In late 2018, Jeff Weiner, CEO of LinkedIn, shared findings of a study the company conducted on skills gaps in the work force. Using their alent Insights tool, job opening posted online where compared to the skill sets of candidates available to fill them. The number one skills gap was soft skills. Out of a soft skills gap of a whopping 1.6 million, 993,000 required oral communications skills, and 140,000 required writing skills. Weiner concluded that people with strong communication skills will not be replaced by emerging technology such as artificial intelligence.
Another body of research conducted by Burning Glass Technology for IBM found that employers require data scientists to be more proficient in soft skills than almost all of other job. They want employees who can couple data exploration with strong problem-solving and writing skills. (Source: Matt Sigelman, “By the numbers: The job market for data science and analytics,” Burning Glass Technologies, February 10, 2017)
From the research:
These soft skills are rarely developed through coursework in science, finance, or statistics; they’re cultivated in the liberal arts disciplines. We can’t all go back to school to learn them, but the good news is that the methods of communication addressed (Ed. Note: in this book and these articles) help close the skills gap.
Become Like the Mentor in a Story
A mentor plays an important role in most stories. At a moment when the hero is stuck, the mentor provides the insight that shows the way – giving others just what they need, in the nick of time, to make them successful on their journey, Usually the mentor has a magical gift or tool they’ve mastered that the hero will need, as when Obi-Wan Kenobi gave Luke a lightsaber and taught him about The Force.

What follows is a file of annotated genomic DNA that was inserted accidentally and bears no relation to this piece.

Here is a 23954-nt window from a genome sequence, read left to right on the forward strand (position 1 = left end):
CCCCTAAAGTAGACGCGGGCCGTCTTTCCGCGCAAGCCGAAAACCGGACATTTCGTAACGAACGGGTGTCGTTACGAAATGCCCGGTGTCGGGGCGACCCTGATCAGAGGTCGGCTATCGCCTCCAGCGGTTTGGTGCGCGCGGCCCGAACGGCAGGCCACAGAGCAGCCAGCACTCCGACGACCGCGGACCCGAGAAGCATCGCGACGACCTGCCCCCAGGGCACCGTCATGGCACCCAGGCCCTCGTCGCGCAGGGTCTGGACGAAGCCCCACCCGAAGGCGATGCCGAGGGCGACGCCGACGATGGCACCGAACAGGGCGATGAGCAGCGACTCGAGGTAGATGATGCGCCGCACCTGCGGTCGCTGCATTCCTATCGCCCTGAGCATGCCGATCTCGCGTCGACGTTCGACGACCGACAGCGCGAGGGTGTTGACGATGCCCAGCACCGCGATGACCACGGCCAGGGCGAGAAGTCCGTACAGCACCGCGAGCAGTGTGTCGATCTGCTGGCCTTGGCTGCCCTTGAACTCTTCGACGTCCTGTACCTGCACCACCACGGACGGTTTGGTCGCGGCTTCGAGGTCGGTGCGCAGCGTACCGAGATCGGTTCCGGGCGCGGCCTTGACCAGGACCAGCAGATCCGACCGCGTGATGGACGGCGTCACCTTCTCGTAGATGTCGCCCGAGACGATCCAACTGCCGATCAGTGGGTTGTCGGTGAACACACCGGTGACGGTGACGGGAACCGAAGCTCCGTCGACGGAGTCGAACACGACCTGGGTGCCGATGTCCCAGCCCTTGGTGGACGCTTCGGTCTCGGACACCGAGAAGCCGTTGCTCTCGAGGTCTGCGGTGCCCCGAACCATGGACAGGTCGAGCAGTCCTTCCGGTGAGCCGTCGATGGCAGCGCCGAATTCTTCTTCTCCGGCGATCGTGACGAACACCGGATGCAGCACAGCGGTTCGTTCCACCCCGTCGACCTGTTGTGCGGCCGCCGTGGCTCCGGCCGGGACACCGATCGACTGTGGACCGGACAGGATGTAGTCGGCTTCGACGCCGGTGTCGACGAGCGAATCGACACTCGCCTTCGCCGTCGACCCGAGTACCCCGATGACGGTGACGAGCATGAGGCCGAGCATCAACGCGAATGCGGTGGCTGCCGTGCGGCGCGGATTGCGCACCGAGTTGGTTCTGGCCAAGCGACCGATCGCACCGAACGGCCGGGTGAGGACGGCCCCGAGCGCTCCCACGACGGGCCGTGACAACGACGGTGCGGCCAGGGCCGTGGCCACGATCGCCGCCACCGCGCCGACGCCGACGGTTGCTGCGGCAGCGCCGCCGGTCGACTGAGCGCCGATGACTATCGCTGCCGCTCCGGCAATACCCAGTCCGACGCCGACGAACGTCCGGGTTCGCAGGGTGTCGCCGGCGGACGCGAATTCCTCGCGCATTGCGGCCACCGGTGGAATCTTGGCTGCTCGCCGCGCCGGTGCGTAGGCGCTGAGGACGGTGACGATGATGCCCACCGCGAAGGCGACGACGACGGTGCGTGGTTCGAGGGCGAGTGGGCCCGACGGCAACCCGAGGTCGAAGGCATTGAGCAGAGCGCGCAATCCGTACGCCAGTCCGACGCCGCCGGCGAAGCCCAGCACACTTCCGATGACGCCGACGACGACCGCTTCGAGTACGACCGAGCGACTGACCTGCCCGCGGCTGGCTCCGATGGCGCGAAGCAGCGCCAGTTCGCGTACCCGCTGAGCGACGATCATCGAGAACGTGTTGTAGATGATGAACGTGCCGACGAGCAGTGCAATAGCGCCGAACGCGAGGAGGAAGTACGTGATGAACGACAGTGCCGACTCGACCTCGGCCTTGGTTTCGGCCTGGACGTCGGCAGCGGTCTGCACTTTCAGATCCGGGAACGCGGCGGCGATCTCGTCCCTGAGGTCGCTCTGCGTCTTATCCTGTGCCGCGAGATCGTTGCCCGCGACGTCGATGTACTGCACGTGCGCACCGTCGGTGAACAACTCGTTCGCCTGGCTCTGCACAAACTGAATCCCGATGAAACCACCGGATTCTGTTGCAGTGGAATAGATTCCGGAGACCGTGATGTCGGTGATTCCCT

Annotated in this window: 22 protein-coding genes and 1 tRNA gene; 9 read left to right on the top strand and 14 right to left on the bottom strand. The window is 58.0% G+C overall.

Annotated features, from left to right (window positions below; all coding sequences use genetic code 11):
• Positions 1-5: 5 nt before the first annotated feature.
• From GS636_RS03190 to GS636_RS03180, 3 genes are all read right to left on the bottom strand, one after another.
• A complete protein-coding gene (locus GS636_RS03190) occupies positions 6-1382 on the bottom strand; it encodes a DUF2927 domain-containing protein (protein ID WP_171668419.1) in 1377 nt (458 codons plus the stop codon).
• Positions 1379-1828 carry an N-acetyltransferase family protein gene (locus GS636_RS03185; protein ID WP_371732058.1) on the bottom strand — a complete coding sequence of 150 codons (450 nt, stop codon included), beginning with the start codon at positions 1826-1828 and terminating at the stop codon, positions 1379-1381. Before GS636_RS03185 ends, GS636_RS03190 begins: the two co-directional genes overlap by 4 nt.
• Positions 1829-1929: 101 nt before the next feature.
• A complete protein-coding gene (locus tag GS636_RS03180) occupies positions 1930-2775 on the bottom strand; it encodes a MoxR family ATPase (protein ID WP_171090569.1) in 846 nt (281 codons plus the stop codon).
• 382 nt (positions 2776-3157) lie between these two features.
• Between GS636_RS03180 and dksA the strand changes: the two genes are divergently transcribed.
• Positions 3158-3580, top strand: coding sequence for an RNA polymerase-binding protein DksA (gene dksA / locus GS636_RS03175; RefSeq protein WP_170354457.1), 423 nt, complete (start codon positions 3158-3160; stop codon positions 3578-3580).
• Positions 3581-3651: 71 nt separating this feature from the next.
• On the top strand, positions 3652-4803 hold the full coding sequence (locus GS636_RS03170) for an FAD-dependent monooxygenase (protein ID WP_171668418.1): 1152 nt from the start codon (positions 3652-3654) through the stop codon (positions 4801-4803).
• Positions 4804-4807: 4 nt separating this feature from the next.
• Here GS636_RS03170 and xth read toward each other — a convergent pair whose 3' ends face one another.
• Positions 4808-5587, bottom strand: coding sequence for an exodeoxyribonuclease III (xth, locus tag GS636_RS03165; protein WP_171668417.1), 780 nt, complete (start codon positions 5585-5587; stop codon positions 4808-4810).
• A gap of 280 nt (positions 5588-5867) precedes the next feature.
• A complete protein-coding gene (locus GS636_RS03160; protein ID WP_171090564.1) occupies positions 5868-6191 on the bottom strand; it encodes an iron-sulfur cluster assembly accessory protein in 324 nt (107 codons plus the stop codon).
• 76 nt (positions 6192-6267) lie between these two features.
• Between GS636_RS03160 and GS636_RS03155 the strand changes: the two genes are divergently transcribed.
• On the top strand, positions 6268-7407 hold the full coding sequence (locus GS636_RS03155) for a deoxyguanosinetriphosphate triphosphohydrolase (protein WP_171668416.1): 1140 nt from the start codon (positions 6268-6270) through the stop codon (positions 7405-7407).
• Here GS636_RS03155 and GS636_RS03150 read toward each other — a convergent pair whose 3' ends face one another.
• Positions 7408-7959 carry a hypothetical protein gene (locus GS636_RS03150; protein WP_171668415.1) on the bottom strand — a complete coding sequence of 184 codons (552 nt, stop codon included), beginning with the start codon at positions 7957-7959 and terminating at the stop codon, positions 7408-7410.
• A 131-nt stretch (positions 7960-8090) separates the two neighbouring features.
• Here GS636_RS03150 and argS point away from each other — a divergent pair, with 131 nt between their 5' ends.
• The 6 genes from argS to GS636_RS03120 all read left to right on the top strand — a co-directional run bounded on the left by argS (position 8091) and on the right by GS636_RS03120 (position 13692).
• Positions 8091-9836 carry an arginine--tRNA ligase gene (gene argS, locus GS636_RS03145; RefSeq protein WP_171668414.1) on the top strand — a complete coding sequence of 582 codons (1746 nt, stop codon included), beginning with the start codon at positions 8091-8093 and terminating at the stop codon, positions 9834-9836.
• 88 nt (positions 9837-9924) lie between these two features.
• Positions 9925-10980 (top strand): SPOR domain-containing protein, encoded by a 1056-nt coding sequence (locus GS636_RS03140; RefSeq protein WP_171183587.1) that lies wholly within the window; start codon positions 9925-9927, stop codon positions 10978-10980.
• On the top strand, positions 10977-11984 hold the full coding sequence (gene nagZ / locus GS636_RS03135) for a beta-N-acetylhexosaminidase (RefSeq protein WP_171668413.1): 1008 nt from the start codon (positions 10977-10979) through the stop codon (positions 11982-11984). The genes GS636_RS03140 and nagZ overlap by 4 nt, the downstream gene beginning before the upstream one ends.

What does this have to do with data? When you use your data to provide timely and critical guidance to decision-makers, you change organizational outcomes. You become the mentor, and your data is the magical tool that gets them unstuck on their journey. Giving others data in the nick of time brings greater success in reaching a desired goal.
Use Data as a Magical Tool
There are 3 ways to use data as a magical tool:
REACTIVE – Use data after it’s collected to sound an alarm so others know there’s a problem.
PROACTIVE – Use data to proactively avoid or accelerate something.
PREDICTIVE – identify patterns to anticipate what might happen next.
Those who develop this skill are likely to become highly respected go-to advisors, chosen to participate in higher profile forms of decision-making.
This article, providing an introduction to the science of story, contains excerpts from the book Data Story. Upcoming articles in this series cover “Communicating to Decision-Makers”, and “Structuring an Executive Summary as a Data Story”, and will appear in future issues of ISE magazine.
About the Author: Nancy Duarte is CEO of Duarte, Inc., a large creative firm in Silicon Valley, with an additional office in Brooklyn, New York, and author of Data Story: Explain Data and Inspire Action Through Story (Ideapress, September 2019). For more information, please visit https://www.duarte.com/.